PNM-Avangrid merger too important for NM to cast aside - Albuquerque Journal

PNM-Avangrid merger too important for NM to cast aside

Most people who are PNM customers – about 60% of the state – know that PNM is in the middle of a PRC case to determine if it will be allowed to merge with Avangrid. Avangrid is a large eastern utility company and the fifth-largest renewable energy developer in the United States. Avangrid, in turn, is affiliated with Spanish utility company Iberdrola, one of the five largest renewable energy companies in the world.

The hearing examiner’s recommended decision concluded the merger should be denied. Procedurally, this is not the end of the matter. It will go to the five commissioners, who can agree with the recommended decision or take a different path and approve the acquisition with whatever conditions they deem appropriate.

This is probably the most important regulatory decision in front of the PRC in a quarter century – there is a lot of money on the table. Avangrid will pay about $300 million in direct and indirect customer rate benefits, new high-wage jobs, economic development, scholarships and apprenticeships. That doesn’t include the benefits of a faster, less expensive path to meeting the clean energy goals of the state. If the merger is denied, those direct financial and environmental benefits will not materialize from another source – they will be forfeited. The commissioners’ decision in this case will have impact for years, so it is critical the five commissioners carefully consider whether the recommended decision got it right. I don’t believe it did.

The main reason for the recommendation to deny the merger is its negative portrayal of Avangrid and Iberdrola.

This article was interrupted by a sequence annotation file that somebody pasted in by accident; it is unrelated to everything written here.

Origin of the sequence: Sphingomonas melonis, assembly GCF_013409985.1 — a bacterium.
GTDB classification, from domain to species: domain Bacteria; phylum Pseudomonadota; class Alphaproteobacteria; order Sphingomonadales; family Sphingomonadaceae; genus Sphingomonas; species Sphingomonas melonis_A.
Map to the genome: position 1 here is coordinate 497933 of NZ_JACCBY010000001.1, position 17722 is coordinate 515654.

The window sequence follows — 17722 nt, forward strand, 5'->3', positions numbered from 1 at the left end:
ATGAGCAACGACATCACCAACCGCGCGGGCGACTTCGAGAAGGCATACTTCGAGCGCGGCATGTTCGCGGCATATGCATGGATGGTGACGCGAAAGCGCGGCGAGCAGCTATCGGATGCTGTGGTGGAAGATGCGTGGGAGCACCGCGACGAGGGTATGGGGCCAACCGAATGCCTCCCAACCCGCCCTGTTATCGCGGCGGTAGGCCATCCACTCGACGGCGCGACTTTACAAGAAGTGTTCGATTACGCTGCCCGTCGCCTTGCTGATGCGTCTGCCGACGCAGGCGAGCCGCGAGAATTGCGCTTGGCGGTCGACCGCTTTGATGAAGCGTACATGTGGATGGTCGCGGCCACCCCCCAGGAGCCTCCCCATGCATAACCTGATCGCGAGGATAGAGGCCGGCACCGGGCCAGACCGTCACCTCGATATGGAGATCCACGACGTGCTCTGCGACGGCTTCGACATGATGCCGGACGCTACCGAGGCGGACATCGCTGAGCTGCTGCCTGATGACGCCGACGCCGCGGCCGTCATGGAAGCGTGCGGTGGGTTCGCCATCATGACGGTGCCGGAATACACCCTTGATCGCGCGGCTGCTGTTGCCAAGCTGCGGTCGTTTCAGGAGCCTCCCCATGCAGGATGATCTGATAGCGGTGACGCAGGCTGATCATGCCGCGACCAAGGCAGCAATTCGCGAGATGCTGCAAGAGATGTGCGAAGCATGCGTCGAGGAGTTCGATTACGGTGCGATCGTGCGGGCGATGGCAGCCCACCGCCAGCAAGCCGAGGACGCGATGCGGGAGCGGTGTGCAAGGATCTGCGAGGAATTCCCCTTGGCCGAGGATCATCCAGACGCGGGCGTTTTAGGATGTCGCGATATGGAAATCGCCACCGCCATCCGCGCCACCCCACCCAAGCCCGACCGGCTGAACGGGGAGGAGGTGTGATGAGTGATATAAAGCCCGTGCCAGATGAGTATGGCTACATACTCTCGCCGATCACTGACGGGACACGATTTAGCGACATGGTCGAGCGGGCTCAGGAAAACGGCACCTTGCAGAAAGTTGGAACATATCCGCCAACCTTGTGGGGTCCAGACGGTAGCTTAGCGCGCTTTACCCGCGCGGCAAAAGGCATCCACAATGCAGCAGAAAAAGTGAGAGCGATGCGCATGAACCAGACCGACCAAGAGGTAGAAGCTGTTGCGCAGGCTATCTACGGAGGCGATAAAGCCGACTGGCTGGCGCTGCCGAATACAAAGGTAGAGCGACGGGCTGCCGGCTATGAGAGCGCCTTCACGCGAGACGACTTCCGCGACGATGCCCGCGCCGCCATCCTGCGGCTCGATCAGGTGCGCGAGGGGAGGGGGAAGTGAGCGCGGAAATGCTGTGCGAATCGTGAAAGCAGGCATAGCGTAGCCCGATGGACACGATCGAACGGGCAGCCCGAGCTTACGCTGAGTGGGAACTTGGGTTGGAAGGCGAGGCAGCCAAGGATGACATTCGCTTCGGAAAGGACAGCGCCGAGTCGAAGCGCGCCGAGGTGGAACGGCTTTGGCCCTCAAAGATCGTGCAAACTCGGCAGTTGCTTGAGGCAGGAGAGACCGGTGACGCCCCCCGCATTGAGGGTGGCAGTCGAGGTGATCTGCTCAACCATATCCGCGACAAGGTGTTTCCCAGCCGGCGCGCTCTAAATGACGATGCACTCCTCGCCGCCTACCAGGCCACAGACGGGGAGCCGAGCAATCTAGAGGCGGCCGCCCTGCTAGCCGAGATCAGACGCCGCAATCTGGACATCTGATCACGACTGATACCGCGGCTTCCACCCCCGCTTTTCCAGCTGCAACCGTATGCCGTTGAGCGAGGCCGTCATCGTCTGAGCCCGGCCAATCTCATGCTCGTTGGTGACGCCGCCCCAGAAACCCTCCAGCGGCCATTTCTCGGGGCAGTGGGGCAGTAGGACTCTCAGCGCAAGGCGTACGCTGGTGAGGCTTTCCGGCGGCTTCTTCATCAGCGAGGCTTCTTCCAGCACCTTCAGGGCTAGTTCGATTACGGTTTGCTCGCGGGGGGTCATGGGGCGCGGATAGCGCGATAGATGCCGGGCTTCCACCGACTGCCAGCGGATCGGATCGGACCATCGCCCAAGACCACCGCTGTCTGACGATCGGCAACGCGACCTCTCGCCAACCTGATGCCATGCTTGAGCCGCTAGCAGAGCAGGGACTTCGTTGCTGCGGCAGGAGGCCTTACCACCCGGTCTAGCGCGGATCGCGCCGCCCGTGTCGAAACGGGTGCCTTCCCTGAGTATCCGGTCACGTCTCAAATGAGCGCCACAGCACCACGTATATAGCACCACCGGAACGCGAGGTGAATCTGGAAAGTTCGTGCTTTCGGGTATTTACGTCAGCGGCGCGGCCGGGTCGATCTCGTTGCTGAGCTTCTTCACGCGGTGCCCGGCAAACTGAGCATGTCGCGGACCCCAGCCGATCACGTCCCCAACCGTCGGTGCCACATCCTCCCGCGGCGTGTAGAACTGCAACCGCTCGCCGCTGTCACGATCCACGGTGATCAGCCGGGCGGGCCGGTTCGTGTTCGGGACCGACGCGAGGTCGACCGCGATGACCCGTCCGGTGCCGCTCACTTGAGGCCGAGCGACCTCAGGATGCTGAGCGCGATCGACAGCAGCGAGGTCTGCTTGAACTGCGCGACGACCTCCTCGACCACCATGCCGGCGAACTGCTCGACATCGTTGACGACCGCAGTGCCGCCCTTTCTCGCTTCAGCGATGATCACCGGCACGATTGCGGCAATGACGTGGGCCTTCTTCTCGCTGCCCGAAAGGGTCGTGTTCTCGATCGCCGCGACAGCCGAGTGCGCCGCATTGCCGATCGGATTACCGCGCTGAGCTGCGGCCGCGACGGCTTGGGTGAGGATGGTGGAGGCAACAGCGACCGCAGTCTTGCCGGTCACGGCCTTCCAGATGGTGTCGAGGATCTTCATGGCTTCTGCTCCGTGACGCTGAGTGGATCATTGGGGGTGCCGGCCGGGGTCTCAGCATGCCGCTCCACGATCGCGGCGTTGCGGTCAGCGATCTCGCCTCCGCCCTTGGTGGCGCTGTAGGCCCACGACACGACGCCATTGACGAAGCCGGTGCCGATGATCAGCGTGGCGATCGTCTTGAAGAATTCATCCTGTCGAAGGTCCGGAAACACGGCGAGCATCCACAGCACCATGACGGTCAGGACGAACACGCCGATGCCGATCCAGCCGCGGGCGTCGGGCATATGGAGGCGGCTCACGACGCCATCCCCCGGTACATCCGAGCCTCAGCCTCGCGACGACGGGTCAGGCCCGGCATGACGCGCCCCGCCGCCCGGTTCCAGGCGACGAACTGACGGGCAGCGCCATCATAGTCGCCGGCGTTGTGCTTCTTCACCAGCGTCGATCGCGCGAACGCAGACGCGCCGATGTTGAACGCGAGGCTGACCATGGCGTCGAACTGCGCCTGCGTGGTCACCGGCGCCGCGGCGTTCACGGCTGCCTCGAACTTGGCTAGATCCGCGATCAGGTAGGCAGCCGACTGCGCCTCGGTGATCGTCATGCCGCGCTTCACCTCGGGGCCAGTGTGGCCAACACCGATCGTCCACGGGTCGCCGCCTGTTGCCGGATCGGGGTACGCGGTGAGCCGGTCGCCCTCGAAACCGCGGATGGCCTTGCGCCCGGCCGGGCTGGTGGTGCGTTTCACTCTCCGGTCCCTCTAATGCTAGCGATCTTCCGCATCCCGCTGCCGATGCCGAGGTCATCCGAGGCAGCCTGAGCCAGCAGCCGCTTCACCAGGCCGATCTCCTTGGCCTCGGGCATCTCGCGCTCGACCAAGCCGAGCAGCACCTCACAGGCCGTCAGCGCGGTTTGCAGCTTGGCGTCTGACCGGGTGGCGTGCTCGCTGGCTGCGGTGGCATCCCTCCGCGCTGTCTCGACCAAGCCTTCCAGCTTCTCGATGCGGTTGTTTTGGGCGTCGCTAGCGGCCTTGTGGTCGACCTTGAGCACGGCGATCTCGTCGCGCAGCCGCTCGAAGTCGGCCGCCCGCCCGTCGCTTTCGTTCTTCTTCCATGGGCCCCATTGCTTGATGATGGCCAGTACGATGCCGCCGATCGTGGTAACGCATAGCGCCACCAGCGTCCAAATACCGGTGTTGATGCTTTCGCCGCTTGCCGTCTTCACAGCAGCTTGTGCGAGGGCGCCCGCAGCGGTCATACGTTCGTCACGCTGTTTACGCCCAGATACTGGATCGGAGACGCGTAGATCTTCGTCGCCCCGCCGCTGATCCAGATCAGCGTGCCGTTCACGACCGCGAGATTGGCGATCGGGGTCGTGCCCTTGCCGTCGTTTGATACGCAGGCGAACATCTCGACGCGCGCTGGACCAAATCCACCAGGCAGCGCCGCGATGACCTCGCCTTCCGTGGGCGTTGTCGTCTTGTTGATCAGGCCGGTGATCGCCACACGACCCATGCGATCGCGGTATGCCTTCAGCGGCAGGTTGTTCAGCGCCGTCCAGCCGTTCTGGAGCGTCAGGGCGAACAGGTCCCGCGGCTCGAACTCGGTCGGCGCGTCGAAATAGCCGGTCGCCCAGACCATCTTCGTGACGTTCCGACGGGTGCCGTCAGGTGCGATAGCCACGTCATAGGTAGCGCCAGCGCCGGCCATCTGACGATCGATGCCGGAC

For example, it accuses Avangrid of undertaking a political campaign in Maine to support a transmission project that would bring hundreds of megawatts of hydropower from Quebec to New England, where it is needed to meet clean-energy goals. The recommended decision did not point out that the main opponent to the transmission line was an even larger renewable energy developer that opposed the project because it might financially hurt its own projects in New England. This seems more like a typical fight between competitors and less the nefarious scheme the recommended decision portrays.

The recommended decision also criticizes Avangrid for its failures in implementing a new customer service software at its eastern utilities. As a survivor of a major utility customer service software upgrade, I can attest these projects are extraordinarily difficult and initially never go smoothly, but if a utility doesn’t undertake replacement projects like this, it will be stuck with 50-year-old technology at a time when the industry is changing fast. There are regulatory protections available to the PRC in cases such as this, and Avangrid and PNM have already agreed to a set of customer service and reliability metrics against which they will be fined if not meeting expectations.

The biggest issue identified by the recommended decision, though, is that another affiliate of Iberdrola is under criminal investigation in Spain for events that occurred between five and 15 years ago. This should be taken seriously and scrutinized by the commissioners. The recommended decision notes no charges have been brought and the issues involve corporate competitive intelligence, which would probably be legal in New Mexico. However, it is confusing that, last year, the PRC approved the acquisition of another utility in the state by a private equity firm with an affiliation with a Wall Street firm while that Wall Street firm was settling criminal charges with the U.S. Department of Justice and paying hundreds of millions of dollars in restitution. This appeared to be a non-issue at the PRC, but, in the PNM merger, alleged actions that would not even be illegal in the U.S. took center stage.

The commissioners should not ignore this situation, but the previous utility merger does indicate a possible way to solve any discomfort they have through an “arm’s length” condition, which was placed on the Wall Street firm’s interaction with that utility. In the PNM case, an “arm’s length” condition could allow the acquisition to proceed, but require that no Iberdrola employee or director could sit on the PNM board of directors until the Spanish investigation is resolved.

This acquisition is too important for the future of New Mexico to cast aside. The risks of the merger identified by the recommended decision can be addressed through regulatory protections. On the other hand, the financial and economic development benefits to the state are large and cannot be replaced with another source if the merger is denied.

Doug Howe is a consultant with global consulting firm IHS CERA.

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